The completion of the cron job launch is announced via Paxos to the other replicas synchronously. Note that it does not matter whether the launch succeeded or failed for external reasons (for example, if the datacenter scheduler was unavailable). Here, we are simply keeping track of the fact that the cron service attempted the launch at the given scheduled time. We also need to be able to resolve failures of the cron system in the middle of this operation, as discussed in the following section.
Another extremely important feature of the leader is that as soon as it loses its leadership for any reason, it must immediately stop interacting with the datacenter scheduler. Holding the leadership should guarantee mutual exclusion of access to the datacenter scheduler. In the absence of this condition of mutual exclusion, the old and new leaders might perform conflicting actions on the datacenter scheduler.
The follower replicas keep track of the state of the world, as provided by the leader, in order to take over at a moment's notice if needed. All the state changes tracked by follower replicas are communicated via Paxos, from the leader replica. Much like the leader, followers also maintain a list of all cron jobs in the system, and this list must be kept consistent among the replicas (through the use of Paxos).
Upon receiving notification about a commenced launch, the follower replica updates its local next scheduled launch time for the given cron job. This very important state change (which is performed synchronously) ensures that all cron job schedules within the system are consistent. We keep track of all open launches (launches that have begun but not completed).
If a leader replica dies or otherwise malfunctions (e.g., is partitioned away from the other replicas on the network), a follower should be elected as a new leader. The election must converge faster than one minute, in order to avoid the risk of missing or unreasonably delaying a cron job launch. Once a leader is elected, all open launches (i.e., partial failures) must be concluded. This process can be quite complicated, imposing additional requirements on both the cron system and the datacenter infrastructure. The following section discusses how to resolve partial failures of this type.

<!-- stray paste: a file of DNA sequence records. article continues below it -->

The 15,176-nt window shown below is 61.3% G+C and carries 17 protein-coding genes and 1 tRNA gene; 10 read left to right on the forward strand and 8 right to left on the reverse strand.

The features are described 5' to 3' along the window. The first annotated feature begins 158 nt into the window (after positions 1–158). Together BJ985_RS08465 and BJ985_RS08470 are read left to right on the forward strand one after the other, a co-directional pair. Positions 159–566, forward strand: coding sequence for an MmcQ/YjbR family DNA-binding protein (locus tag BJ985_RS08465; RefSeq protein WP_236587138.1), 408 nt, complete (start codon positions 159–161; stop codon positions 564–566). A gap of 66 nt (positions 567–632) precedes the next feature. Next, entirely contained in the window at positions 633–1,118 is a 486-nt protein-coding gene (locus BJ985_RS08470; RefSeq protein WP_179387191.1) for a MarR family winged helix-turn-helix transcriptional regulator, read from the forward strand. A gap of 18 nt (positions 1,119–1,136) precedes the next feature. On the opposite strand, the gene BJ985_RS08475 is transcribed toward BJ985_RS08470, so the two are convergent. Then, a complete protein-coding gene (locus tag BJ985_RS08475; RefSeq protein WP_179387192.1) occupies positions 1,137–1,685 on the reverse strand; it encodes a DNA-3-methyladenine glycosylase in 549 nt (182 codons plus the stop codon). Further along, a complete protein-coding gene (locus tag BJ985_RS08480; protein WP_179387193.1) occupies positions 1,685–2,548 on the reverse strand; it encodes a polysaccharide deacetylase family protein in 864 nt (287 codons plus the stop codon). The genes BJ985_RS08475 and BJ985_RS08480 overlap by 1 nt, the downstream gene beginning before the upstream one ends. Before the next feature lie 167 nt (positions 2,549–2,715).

Resolving partial failures
As mentioned, the interaction between the leader replica and the datacenter scheduler can fail in between sending multiple RPCs that describe a single logical cron job launch. Our systems should be able to handle this condition.
Recall that every cron job launch has two synchronization points:
When we are about to perform the launch
When we have finished the launch
These two points allow us to delimit the launch. Even if the launch consists of a single RPC, how do we know if the RPC was actually sent? Consider the case in which we know that the scheduled launch started, but we were not notified of its completion before the leader replica died.
In order to determine if the RPC was actually sent, one of the following conditions must be met:
All operations on external systems, which we may need to continue upon re-election, must be idempotent (i.e., we can safely perform the operations again)
We must be able to look up the state of all operations on external systems in order to unambiguously determine whether they completed or not
Each of these conditions imposes significant constraints, and may be difficult to implement, but being able to meet at least one of these conditions is fundamental to the accurate operation of a cron service in a distributed environment that could suffer a single or several partial failures. Not handling this appropriately can lead to missed launches or double launch of the same cron job.